Throughout the seven weeks we traveled in India, I thought more than once about the parable of the blind men and the elephant. It recounts what happened when a group of blind men investigated the strange new creature they had heard about. Each man touched a different part of the beast, and each formed a clear idea of what it must look like. The guy who felt the trunk said the elephant was like a snake. The one who touched its side said that was nonsense; elephants instead resembled walls. The man who stroked its ear concluded they’re like fans, and so on. Each was so convinced the others were wrong they eventually came to blows.

Before we left San Diego, I knew India was big and complicated. But our hands-on experiences were humbling. I blogged about our hellish midnight arrival in Kolkata where the line for prepaid taxis moved so slowly it took us more than an hour to reach the head of it. I could have (blindly) concluded we should never take another Indian prepaid taxi. But we did — at least a half-dozen times over the weeks that followed, including another time in Kolkata. On all those subsequent occasions, the service was fast and safe and cheap.

After a month of traveling in India, I wrote about how we had not once found anything resembling a modern grocery store. But then we went south, and in Kerala we found plenty of them.

Our final destination, the state of Kerala hugs the far southwestern coast of the subcontinent. Traveling to Kerala from Kodagu (the relatively isolated mountain district where we had our elephantine adventures) wasn’t simple. Interminable buses make the trip, but no trains. In order to fly, we would have had to drive east for at least four hours back to Bangalore and then fly west again. Finally, the simplest solution was to hire a car and driver. The ride would cost $157 and take about 10 hours, we were warned. Frankly, I didn’t believe it. How could it take 10 hours to go less than 220 miles?

We learned. Potholed two-lane roads in the mountains made the going slow at first. The flow would improve for a stretch, and our hopes would rise. Maybe the worst was over? But as we approached the coastal road south, we moved even more slowly. Traffic wasn’t as bad as what we saw in so much of the north, but the streets were narrow, and the constant flow of buses, taxis, tuk-tuks, bicyclists, animals, and pedestrians through them forced our driver to jam on the brakes almost constantly or at best creep along. I hunkered down in a back seat, trying to lose myself in blogging, but the twisty roads drove Steve up to the front seat. There all he could do was observe hour upon hour of our slog forward. In the end, it didn’t take 10 hours to reach Cochin. It took almost 11.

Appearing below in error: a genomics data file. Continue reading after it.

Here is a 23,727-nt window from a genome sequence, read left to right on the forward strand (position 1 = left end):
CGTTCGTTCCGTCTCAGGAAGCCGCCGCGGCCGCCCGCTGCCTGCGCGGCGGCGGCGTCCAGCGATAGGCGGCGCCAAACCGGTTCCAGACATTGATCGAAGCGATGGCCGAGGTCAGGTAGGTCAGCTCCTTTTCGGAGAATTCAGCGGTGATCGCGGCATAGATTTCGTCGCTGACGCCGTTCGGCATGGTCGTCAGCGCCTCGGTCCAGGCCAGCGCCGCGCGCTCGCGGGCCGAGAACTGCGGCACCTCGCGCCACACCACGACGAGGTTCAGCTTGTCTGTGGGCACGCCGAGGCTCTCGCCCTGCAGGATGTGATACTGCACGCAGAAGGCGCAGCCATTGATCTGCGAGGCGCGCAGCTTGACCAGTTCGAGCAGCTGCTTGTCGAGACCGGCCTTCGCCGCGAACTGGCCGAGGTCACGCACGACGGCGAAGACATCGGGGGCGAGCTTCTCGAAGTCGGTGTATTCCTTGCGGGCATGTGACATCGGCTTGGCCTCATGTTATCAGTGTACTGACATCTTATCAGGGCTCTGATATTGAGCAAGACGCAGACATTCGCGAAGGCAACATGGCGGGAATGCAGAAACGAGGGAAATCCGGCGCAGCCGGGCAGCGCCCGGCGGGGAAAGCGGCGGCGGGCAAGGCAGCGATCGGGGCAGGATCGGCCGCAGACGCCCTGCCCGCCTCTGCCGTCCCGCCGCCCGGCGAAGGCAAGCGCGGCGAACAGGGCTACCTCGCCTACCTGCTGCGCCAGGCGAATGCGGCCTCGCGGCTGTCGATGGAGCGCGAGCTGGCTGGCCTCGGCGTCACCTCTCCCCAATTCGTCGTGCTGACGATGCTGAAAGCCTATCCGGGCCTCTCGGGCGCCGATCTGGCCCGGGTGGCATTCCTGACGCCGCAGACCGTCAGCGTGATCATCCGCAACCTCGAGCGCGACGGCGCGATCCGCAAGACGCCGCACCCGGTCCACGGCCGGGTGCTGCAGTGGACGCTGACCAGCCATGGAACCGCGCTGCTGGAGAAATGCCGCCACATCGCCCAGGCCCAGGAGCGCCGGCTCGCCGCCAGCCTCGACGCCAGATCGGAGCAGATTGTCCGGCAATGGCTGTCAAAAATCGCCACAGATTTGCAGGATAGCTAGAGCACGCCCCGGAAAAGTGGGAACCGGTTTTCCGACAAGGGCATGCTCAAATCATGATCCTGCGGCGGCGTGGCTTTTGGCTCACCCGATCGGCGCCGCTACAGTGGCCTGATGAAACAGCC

We stumbled out of the taxi, cranky and fed up with India. It felt irredeemable — until the next morning, when Peter Panathara took us on his “silent tour” of the local backwaters. Much of the coast of Kerala is broken up into a complex network of waterways. One of the big tourist activities here is to cruise them. Some folks rent houseboats and spend one or more nights sleeping on them, but day trips also are popular. I only read about Peter’s tour a few days before we headed for Cochin. He had an opening, a stroke of immense good luck for us, because he turned out to be one of the best guides imaginable.

In the 7 hours we spent together, we learned that before starting his tour business, Peter had worked for more than 20 years as an investigative reporter for one of Cochin’s daily newspapers, primarily covering crime and corruption. His knowledge of the region felt encyclopedic; his pride in Kerala palpable. The state towers over the rest of India in countless way, including average lifespan (at least 10 years longer); literacy and access to modern plumbing (100%), population growth (declining, rather than continuing to skyrocket), religious tolerance, and environmental consciousness. Cochin’s spiffy new airport is powered by a huge field of solar panels, the first we saw anywhere on the subcontinent. The state has already largely recovered from the devastating monsoon flooding and landslides that struck in August, the worst in a century, with a valor and vigor that would make a great action film.